Zeal & Ardor (c) Bearded Buck Photo
Zeal & Ardor

Based In Switzerland & New York
Style : Blues, Metal
The band everybody was talking about. And even more so after the concert. Europavox already recommended Zeal & Ardour after The Great Escape festival and you will see them being recommended plenty of times. Zeal & Ardour supposedly is the solo project of Manuel Gagneux — but boy, when the band of six is playing live, it sure seems like every single one of them puts his and her all into it. Don’t listen to the debut album though, it doesn’t do them justice. The production is too mushy. For now, you will have to see them live. What do they sound like? Think of blues, from the bottom of the Mississippi, where smugglers und plantation owners met their wet graves, played by a metal band.

Bearded Buck Photo
Cari Cari
Cari Cari

Based In Vienna, Austria
Style : Folk, Blues
Why would you even give an Austrian band playing blues a listen? Well, because you want to discover good music, stupid! You can also take the word of a jury for it. Cari Cari won the XA Award, the Austrian Music Export Award, because more than a dozen of experts thought Cari Cari would have the best chances abroad. The duo met the devil at the crossroads, and he said, “I can make you sound just as good as The xx”. “But that is boring”, they responded, “do it, but there is a fire scorching our souls.” And the devil said, “you will be bored to death then, slowly grinding away your soul with the blues.”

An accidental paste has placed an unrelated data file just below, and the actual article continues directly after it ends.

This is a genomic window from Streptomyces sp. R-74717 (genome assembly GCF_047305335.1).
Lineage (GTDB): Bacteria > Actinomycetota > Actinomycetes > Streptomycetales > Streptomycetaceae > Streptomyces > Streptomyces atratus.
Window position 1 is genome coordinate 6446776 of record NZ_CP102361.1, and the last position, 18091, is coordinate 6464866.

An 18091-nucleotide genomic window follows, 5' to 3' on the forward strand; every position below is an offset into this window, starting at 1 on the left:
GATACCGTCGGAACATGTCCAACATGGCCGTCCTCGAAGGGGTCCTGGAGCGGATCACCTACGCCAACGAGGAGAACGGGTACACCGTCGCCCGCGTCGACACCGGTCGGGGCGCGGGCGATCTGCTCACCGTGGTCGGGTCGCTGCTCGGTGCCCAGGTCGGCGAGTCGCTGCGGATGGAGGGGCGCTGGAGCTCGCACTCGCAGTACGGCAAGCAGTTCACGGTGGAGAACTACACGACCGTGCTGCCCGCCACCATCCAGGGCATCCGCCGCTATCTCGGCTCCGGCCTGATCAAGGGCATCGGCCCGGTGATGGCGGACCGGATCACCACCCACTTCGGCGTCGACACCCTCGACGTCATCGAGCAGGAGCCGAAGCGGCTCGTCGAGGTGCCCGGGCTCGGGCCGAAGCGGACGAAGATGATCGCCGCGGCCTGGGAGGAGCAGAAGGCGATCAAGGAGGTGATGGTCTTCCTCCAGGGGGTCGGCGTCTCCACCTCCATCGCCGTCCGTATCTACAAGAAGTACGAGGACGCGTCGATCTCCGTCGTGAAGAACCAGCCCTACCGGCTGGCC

Magic Island

Based in Berlin, Germany
Style : Electro, Dream Pop
“Like Water“ wasn’t promoted as it should’ve been. Magic Island released her debut album this February. It mixes chilly Dream Pop with an R’n’B sensibility and crystalline vocals, evocating Kate Bush. The title song, “Like Water“, has racked up more than a million plays on Spotify. At Waves Vienna, Magic Island played in a church — which amazingly didn’t sound hazy at all due to a sublime sound system provided by Lambda Labs —, and it fitted Magic Islands style perfectly. “After this, I can peacefully die”, singer Emma Czerny told the audience. She brought four angels along, acting as her choir. They didn’t strike all the right notes, but given the challenging circumstances, Magic Island performance was a little ensorcelling gem.

Magic Island @ Canisuskirche / Waves Festival

Throwback to the amazing performance of Magic Island (DE) @ Waves Vienna 2017Lambda Labs QX Series.Tonight is the last night you are able to experience a sound like this in a church: (Canisiuskirche)18:30 Black Palms Orchestra19:45 Albert af Ekenstam20:30 Italo Disco Popup21:00 Louie AustenC u there!(Since this is a mobile phone recording, this video- and sound recording cannot represent the real experience and quality of the sound system.)

Publié par Pro Performance sur samedi 30 septembre 2017